Durban - Squatters at the Cato Crest informal settlement have already started rebuilding the shacks the eThekwini Municipality demolished on Wednesday morning.
About 150 families were left without shelter after their homes were destroyed. While this was happening, some of them were busy scrounging for re-usable material to rebuild their homes.
Shack dwellers’ movement Abahlali baseMjondolo said it would be going to the Constitutional Court to stop the municipality from repeatedly demolishing the structures.
“We have six court orders from the Durban High Court interdicting the municipality from evicting people. The only option is to approach the highest court in the land,” said a representative of the movement Ndabo Mzimela.
The municipality’s spokesman Thabo Mofokeng said about 110 shacks were demolished on Wednesday. “This is part of an ongoing operation by the municipality’s land invasion department aimed at eradicating the mushrooming of informal settlements and preventing the illegal invasion of land,” he said.
“The court order issued by the Durban High Court last year stipulates that only 11 structures that were already established at Cato Crest should not be demolished,” Mofokeng said.
He said that the municipality was working on a plan to relocate all shack dwellers and eliminate informal settlements. “We urge people not to illegally invade land, as the relevant law enforcement agencies will continue to act against illegal activities.”
Residents of the settlement hurled insults at the city’s work crews who were tearing down their shacks. To deter any rebuilding, the workers smashed corrugated iron sheeting with axes and crowbars.
Heavily armed SAPS and Metro police officers were on standby.
Resident Le Dlamini, 60, who is diabetic, said she had been preparing breakfast when a neighbour told her to grab her belongings because crews were destroying shacks nearby.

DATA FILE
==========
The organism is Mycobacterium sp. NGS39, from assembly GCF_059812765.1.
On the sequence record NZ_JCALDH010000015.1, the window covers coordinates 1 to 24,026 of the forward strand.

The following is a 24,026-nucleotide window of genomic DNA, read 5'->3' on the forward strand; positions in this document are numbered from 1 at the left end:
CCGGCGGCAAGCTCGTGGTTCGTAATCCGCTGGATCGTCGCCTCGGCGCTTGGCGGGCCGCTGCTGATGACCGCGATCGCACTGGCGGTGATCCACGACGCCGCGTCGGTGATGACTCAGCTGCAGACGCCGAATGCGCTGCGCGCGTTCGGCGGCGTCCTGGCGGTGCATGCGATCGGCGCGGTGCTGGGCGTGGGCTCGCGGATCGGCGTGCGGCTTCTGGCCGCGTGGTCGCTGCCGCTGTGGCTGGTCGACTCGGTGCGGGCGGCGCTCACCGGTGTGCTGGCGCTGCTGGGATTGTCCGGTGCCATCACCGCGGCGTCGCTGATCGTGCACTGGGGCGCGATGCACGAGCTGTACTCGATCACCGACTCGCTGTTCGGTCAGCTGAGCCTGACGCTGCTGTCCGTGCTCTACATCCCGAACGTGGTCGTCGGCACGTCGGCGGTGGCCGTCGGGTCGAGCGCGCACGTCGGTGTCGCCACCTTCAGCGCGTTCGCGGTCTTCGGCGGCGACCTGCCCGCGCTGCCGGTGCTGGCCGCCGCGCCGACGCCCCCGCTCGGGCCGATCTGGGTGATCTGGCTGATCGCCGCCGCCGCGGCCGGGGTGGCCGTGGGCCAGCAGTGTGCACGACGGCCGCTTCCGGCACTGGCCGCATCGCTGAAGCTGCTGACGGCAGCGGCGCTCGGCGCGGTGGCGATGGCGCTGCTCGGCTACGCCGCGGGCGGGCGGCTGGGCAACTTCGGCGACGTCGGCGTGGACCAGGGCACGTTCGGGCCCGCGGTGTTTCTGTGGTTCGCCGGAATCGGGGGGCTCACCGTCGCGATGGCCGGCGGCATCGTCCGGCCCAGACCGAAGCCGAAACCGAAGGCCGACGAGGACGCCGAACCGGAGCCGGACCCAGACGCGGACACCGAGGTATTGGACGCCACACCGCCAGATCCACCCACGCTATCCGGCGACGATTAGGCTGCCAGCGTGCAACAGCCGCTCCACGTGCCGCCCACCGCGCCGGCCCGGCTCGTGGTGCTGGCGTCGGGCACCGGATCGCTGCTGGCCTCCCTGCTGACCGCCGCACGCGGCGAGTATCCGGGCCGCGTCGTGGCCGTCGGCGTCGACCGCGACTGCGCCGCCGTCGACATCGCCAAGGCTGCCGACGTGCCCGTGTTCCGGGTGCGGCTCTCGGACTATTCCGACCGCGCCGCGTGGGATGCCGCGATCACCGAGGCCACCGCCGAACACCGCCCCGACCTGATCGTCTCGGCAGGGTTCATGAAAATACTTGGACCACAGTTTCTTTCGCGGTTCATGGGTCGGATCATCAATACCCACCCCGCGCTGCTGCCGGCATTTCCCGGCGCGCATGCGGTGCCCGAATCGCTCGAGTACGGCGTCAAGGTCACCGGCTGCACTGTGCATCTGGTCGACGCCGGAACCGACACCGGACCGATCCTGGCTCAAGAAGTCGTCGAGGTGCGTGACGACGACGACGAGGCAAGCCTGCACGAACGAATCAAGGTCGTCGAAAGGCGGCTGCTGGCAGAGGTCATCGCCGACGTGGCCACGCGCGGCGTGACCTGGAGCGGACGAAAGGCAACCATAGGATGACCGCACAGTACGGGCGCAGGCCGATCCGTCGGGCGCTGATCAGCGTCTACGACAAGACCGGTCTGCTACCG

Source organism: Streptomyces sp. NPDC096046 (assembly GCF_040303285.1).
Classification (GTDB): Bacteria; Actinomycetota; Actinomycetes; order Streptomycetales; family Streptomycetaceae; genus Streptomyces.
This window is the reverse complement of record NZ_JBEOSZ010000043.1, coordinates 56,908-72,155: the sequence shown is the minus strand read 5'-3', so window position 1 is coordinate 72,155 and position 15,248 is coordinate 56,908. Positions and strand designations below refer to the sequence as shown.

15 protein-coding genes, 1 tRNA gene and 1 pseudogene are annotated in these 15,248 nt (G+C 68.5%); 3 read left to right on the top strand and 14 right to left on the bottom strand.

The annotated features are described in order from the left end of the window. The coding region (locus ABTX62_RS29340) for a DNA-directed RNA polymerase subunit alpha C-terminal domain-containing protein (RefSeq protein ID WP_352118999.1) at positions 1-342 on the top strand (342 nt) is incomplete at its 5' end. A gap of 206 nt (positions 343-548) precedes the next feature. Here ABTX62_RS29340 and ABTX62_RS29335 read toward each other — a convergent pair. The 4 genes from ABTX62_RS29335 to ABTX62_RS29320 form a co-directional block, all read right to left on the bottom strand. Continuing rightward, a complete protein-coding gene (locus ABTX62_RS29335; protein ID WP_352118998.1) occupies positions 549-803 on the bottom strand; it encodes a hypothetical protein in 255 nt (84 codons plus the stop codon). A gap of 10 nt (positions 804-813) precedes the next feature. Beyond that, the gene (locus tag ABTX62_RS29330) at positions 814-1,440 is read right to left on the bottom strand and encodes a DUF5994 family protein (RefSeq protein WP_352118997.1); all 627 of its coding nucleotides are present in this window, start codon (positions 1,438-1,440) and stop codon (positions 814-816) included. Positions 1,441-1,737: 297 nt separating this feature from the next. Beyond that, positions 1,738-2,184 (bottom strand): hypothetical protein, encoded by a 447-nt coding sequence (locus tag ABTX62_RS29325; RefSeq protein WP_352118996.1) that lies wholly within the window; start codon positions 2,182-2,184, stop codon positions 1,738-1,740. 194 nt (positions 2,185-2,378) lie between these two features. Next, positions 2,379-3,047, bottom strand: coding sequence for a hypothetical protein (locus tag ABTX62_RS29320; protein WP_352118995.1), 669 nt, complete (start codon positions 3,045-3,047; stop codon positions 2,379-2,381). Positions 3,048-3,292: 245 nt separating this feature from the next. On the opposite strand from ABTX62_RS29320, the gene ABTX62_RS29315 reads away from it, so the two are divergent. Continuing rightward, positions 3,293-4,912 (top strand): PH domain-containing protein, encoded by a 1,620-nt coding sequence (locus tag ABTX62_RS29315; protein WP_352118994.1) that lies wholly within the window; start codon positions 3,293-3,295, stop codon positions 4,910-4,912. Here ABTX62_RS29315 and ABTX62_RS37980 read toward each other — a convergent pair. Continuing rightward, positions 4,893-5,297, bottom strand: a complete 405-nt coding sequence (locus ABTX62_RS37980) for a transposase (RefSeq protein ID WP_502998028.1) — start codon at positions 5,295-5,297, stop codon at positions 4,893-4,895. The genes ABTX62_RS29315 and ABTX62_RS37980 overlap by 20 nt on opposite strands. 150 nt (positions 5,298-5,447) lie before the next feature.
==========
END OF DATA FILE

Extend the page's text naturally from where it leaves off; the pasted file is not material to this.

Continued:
“I only managed to grab a handbag and stuffed it with my medication. Fortunately a pension card and my identity document are always inside,” she said.
“All my furniture was destroyed. I need to take medication but I can’t on an empty stomach.” Dlamini said she had spent much time and money going several times to the city’s housing department to apply for an RDP house. She still does not know if she will get one.
Nokuthula Ngcamu, 60, a pensioner, said she was woken by the sound of a hammer and did not have time to get her medication.
“I quickly jumped outside to see what was going on. I pleaded with them to give me time to collect other valuables but that fell on deaf ears as they continued to push down my shack,” she said.
Two mothers complained that they were busy feeding their babies when the land invasion crews arrived.
Tholakele Msomi, 36, said she had been feeding porridge to her 5-month-old son, Orlando, when the mayhem started.
Abahlali BaseMjondolo leader, Bandile Mdlalose, who is on R5 000 bail, appeared in Durban Magistrate’s Court on Wednesday to face charges of public violence during a protest in Cato Manor last year.
But the matter had to be adjourned to the end of the month after Mdlalose’s lawyer recused himself, citing a conflict of interest.
Mdlalose said the case would be moved from the magistrate’s court to the regional court.